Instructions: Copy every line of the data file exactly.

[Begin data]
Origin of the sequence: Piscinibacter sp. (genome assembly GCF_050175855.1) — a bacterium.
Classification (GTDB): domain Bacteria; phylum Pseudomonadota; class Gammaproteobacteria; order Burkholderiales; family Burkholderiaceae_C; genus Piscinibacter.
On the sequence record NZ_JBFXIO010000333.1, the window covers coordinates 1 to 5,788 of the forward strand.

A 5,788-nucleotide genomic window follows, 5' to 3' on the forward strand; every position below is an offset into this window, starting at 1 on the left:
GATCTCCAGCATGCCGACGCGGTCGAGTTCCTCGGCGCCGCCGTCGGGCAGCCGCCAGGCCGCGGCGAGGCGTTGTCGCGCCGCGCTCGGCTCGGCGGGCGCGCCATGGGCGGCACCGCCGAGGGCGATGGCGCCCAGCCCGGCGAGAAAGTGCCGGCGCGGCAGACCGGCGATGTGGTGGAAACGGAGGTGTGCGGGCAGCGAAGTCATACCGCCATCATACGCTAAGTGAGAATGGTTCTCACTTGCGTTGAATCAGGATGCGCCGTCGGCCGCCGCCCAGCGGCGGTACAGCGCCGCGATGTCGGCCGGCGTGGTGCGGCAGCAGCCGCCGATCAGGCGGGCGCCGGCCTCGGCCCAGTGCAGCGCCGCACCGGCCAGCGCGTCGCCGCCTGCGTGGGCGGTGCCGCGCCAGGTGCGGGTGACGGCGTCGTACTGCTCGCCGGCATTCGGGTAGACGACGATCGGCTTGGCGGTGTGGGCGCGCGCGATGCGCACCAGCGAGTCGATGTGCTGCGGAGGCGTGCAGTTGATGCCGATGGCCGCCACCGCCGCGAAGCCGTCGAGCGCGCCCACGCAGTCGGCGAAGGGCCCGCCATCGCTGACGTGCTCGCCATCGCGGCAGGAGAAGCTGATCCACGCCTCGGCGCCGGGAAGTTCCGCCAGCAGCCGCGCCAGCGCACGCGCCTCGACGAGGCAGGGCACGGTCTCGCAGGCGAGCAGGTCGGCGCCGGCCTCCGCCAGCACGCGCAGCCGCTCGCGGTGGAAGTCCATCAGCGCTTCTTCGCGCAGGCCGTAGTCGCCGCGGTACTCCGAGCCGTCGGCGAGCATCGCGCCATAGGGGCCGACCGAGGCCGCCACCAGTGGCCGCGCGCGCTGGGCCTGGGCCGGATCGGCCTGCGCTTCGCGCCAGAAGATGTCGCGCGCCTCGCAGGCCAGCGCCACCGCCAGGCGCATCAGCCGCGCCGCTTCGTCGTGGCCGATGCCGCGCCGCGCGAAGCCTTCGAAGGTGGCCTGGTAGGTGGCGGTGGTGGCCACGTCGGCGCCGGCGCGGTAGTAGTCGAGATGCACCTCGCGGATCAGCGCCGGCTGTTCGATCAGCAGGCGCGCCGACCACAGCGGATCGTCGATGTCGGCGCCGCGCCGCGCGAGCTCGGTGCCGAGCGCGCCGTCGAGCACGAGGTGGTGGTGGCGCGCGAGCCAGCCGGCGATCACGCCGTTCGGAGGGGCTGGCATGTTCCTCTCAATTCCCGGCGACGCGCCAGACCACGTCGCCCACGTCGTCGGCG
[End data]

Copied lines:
Origin of the sequence: Piscinibacter sp. (genome assembly GCF_050175855.1) — a bacterium.
Classification (GTDB): domain Bacteria; phylum Pseudomonadota; class Gammaproteobacteria; order Burkholderiales; family Burkholderiaceae_C; genus Piscinibacter.
On the sequence record NZ_JBFXIO010000333.1, the window covers coordinates 1 to 5,788 of the forward strand.

A 5,788-nucleotide genomic window follows, 5' to 3' on the forward strand; every position below is an offset into this window, starting at 1 on the left:
GATCTCCAGCATGCCGACGCGGTCGAGTTCCTCGGCGCCGCCGTCGGGCAGCCGCCAGGCCGCGGCGAGGCGTTGTCGCGCCGCGCTCGGCTCGGCGGGCGCGCCATGGGCGGCACCGCCGAGGGCGATGGCGCCCAGCCCGGCGAGAAAGTGCCGGCGCGGCAGACCGGCGATGTGGTGGAAACGGAGGTGTGCGGGCAGCGAAGTCATACCGCCATCATACGCTAAGTGAGAATGGTTCTCACTTGCGTTGAATCAGGATGCGCCGTCGGCCGCCGCCCAGCGGCGGTACAGCGCCGCGATGTCGGCCGGCGTGGTGCGGCAGCAGCCGCCGATCAGGCGGGCGCCGGCCTCGGCCCAGTGCAGCGCCGCACCGGCCAGCGCGTCGCCGCCTGCGTGGGCGGTGCCGCGCCAGGTGCGGGTGACGGCGTCGTACTGCTCGCCGGCATTCGGGTAGACGACGATCGGCTTGGCGGTGTGGGCGCGCGCGATGCGCACCAGCGAGTCGATGTGCTGCGGAGGCGTGCAGTTGATGCCGATGGCCGCCACCGCCGCGAAGCCGTCGAGCGCGCCCACGCAGTCGGCGAAGGGCCCGCCATCGCTGACGTGCTCGCCATCGCGGCAGGAGAAGCTGATCCACGCCTCGGCGCCGGGAAGTTCCGCCAGCAGCCGCGCCAGCGCACGCGCCTCGACGAGGCAGGGCACGGTCTCGCAGGCGAGCAGGTCGGCGCCGGCCTCCGCCAGCACGCGCAGCCGCTCGCGGTGGAAGTCCATCAGCGCTTCTTCGCGCAGGCCGTAGTCGCCGCGGTACTCCGAGCCGTCGGCGAGCATCGCGCCATAGGGGCCGACCGAGGCCGCCACCAGTGGCCGCGCGCGCTGGGCCTGGGCCGGATCGGCCTGCGCTTCGCGCCAGAAGATGTCGCGCGCCTCGCAGGCCAGCGCCACCGCCAGGCGCATCAGCCGCGCCGCTTCGTCGTGGCCGATGCCGCGCCGCGCGAAGCCTTCGAAGGTGGCCTGGTAGGTGGCGGTGGTGGCCACGTCGGCGCCGGCGCGGTAGTAGTCGAGATGCACCTCGCGGATCAGCGCCGGCTGTTCGATCAGCAGGCGCGCCGACCACAGCGGATCGTCGATGTCGGCGCCGCGCCGCGCGAGCTCGGTGCCGAGCGCGCCGTCGAGCACGAGGTGGTGGTGGCGCGCGAGCCAGCCGGCGATCACGCCGTTCGGAGGGGCTGGCATGTTCCTCTCAATTCCCGGCGACGCGCCAGACCACGTCGCCCACGTCGTCGGCG